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RedDeerGuy1's avatar

What are the most frivolous lawsuits in law?

Asked by RedDeerGuy1 (19446points) September 16th, 2020

Or just make one up.

For example:
This one is made up:
Sewing the cola industry for the dry cleaning bill from a shook up bottle of pop.

Humor welcome.

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15 Answers

YARNLADY's avatar

I looked it up, and my favorite was a lady sued Jelly Belly for not saying there is sugar in their product. The ingredient listed was evaporated cane juice.

Jeruba's avatar

I’m still burned about the two deaf women who sued PBS for broadcasting closed-captioned programming that they couldn’t get unless they used a special device. This was many years ago, when closed-captioning was pretty uncommon.

There was also the woman who sued someone—Starbucks?—for making their coffee too hot.

I think the one that struck me as most outrageous was the burglar who sued the homeowner of the house he was breaking into for throwing a can of food at him and hitting him.

hmmmmmm's avatar

The hot coffee lawsuits are not frivolous (warning: graphic)

canidmajor's avatar

@hmmmmmm, I have the story queued up and ready in case someone was going to post about Ms Liebeck.

@Jeruba, Here it is. This is a quick, but pretty accurate summary.

Darth_Algar's avatar

When you’re serving coffee hot enough to cause 3rd degree burns then the lawsuit is not frivolous.

hmmmmmm's avatar

It’s also important to keep in mind that Fox News and the right have made considerable effort to paint “frivolous” lawsuits from individuals as a threat to industry or an excuse for high prices, etc. While fun to look at the fringe cases of actual frivolous lawsuits from individuals, it’s also important to know that these are not the threat that they are made out to be, and that the ability to use the law to make corporations accountable is important. Additionally, the focus on individuals taking legal actions against corporations gives people the impression that it’s not actually corporations that have been far more litigious than individuals.

Jeruba's avatar

Well, obviously I didn’t know much about that case, so I’ll take the correction. My thought was that coffee is supposed to be hot and that the vendor isn’t responsible for the customer’s behavior; but there does seem to be more to it than that, so I withdraw the suggestion.

As for the other two, I remember reading about the first one in TV Guide’s news column at the time, well before we had the internet, so probably around 1980. I don’t remember any particulars of the other one.

I doubt that they actually do represent an extreme, though, since anybody can sue anybody for anything.

hmmmmmm's avatar

@Jeruba – I didn’t mean the coffee comments to be a correction for you necessarily. It’s a common misunderstanding.

I would like to hear more about the closed-captioning case. I was unable to find anything online. Closed-captioning and other critical resources for people of all abilities are sometimes fought in the courts when society drags their feet.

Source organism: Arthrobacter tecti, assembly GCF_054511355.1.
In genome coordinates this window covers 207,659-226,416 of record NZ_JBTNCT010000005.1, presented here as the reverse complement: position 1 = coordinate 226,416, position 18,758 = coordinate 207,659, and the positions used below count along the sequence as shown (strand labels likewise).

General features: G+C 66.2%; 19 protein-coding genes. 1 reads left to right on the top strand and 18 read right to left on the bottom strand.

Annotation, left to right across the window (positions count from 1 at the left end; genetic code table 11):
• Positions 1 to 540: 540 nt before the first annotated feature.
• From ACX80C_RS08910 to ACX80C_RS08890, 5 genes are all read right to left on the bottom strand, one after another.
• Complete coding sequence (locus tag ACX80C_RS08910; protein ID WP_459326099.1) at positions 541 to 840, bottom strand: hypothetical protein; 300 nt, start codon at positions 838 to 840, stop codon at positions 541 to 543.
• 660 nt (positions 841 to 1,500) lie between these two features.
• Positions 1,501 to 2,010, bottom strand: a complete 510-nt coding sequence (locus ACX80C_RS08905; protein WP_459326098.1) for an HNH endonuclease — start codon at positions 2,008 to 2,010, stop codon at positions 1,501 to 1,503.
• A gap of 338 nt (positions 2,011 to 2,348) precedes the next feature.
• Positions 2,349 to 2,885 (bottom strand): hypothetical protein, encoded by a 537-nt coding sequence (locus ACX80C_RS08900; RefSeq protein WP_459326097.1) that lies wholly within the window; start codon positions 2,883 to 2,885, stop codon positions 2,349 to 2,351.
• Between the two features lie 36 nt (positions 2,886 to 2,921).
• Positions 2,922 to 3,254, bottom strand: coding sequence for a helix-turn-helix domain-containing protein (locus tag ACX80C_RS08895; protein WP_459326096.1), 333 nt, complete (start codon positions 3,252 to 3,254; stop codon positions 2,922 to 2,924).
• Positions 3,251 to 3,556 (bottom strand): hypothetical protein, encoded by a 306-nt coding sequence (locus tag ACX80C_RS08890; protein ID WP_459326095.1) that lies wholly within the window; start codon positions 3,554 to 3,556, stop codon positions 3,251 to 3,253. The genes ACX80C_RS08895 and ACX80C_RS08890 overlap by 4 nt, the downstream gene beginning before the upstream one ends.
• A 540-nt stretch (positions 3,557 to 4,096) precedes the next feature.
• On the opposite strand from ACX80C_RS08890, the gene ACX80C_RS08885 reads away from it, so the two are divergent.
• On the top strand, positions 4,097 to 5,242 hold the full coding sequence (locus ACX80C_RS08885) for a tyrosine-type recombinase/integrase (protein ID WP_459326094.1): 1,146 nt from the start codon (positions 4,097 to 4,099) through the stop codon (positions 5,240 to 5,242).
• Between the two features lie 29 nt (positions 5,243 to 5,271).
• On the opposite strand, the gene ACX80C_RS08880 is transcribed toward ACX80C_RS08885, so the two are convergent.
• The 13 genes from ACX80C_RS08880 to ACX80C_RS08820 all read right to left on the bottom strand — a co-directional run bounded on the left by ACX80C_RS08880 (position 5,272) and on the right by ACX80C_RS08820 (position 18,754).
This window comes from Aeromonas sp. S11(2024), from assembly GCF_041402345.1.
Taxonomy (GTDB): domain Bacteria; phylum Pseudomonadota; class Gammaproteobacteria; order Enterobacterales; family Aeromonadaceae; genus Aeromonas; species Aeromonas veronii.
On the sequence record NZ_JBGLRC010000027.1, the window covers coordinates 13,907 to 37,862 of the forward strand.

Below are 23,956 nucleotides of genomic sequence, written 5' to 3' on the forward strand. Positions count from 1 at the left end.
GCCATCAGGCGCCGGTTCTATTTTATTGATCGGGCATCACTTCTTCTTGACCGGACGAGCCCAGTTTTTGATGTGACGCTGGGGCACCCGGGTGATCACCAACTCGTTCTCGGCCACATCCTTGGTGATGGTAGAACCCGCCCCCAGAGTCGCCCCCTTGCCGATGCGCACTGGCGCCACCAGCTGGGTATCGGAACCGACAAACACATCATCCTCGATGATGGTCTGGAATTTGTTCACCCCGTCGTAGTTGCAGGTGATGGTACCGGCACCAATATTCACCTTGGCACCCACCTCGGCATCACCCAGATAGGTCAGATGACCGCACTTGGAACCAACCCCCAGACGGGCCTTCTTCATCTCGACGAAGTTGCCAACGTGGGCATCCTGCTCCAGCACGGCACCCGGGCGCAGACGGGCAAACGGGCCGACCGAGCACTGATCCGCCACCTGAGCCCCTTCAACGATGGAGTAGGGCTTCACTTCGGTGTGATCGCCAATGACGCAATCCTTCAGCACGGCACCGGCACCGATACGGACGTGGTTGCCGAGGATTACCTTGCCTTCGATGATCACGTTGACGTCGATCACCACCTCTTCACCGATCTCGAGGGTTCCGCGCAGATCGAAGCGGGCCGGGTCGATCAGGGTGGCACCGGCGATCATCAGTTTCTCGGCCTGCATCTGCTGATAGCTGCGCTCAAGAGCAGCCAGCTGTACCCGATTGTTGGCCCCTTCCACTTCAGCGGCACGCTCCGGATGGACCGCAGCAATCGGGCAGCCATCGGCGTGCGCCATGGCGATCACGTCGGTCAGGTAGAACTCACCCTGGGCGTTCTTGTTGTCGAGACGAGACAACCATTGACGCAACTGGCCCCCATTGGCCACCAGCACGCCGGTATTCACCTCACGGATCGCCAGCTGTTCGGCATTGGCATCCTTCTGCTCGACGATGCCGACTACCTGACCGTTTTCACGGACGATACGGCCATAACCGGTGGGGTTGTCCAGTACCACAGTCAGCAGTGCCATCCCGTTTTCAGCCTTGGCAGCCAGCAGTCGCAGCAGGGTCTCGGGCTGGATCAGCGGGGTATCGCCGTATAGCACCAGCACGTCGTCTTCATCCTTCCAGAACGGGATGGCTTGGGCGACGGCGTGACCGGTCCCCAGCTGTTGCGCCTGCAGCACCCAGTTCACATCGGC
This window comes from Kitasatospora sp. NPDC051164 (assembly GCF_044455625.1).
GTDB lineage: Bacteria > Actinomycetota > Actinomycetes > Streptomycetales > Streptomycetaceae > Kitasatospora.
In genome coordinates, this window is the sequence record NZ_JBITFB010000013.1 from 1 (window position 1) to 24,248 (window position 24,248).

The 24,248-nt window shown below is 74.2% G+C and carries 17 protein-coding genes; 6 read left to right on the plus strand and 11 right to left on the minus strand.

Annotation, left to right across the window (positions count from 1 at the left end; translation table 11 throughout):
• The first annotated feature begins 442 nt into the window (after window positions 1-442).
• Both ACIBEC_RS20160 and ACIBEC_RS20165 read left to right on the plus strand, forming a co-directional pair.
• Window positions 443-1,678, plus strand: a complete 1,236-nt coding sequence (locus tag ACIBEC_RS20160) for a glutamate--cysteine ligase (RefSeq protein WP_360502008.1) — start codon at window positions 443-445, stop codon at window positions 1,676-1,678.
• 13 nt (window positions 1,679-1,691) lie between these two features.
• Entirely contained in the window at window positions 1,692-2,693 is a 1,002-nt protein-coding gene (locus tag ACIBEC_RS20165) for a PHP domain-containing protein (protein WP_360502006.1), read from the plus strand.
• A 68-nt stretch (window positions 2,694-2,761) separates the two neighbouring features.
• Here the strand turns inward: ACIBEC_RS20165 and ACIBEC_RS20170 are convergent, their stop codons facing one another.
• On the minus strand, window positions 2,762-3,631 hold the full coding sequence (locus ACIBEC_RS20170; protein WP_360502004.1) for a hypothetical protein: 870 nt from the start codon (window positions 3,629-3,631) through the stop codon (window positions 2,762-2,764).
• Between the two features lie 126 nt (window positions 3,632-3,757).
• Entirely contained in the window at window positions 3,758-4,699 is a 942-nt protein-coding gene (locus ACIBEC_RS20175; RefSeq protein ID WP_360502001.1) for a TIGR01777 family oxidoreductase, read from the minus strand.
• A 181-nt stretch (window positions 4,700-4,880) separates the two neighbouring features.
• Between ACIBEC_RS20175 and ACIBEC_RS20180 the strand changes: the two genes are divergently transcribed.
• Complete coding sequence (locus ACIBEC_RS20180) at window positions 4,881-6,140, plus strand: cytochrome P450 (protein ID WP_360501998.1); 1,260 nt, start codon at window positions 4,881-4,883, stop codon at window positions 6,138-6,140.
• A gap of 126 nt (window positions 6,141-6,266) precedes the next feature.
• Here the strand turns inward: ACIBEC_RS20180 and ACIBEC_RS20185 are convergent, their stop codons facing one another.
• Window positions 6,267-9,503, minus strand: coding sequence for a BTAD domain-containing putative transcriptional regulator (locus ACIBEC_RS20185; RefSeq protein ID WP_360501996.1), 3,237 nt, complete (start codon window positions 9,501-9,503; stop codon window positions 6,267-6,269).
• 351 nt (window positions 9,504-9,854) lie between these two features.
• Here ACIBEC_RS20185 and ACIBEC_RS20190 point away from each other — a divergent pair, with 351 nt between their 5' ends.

Jeruba's avatar

I’ll see if I can find anything. The point is, PBS or a PBS station was providing it (using contributions from viewers like me), and the women sued them because they didn’t have the necessary box, as if PBS were thereby depriving them of something. I wish I could remember if they won. As I said, this goes way back. I can bracket it in relation to personal events but only within about six years, so 1980 plus or minus 3.

It might have been the PBS affiliate in L.A. and not PBS as a whole.

Darth_Algar's avatar

@Jeruba “My thought was that coffee is supposed to be hot and that the vendor isn’t responsible for the customer’s behavior; but there does seem to be more to it than that, so I withdraw the suggestion.”

Generally true. However McDonald’s policy at the time (as I recall from reading about the case) was to deliberately serve the coffee at such temperature so that the customer would have to wait before it was comfortable (or evidently even safe) to drink, and thus wouldn’t take advantage of their offer of free refills on coffee.

zenvelo's avatar

Possibly the silliest current dispute is between the White Rabbit Social Club (WRSC) and Main Street Fire Station 55 Social Club (Fire 55).

Both are “gangs” of Disneyland super fans

Fire 55 wanted to hold a fundraiser at Disneyland. WRSC wanted protection money from Fire 55.When Fire 55 refused, WRSC began to defame the head of Fire 55, which in turn sued.

The lawsuits have dragged through the courts for years.

LostInParadise's avatar

Here is one that I was told was true but which I am a bit skeptical of.
A student taking a philosophy course sues the school’s philosophy department for not telling the meaning of life.

Tropical_Willie's avatar

@LostInParadise that doesn’t make sense, the meaning of life =========> is critical thinking !

Jeruba's avatar

And then there was the guy in Alabama (I think it was Alabama) who tried to sue God for breach of contract.

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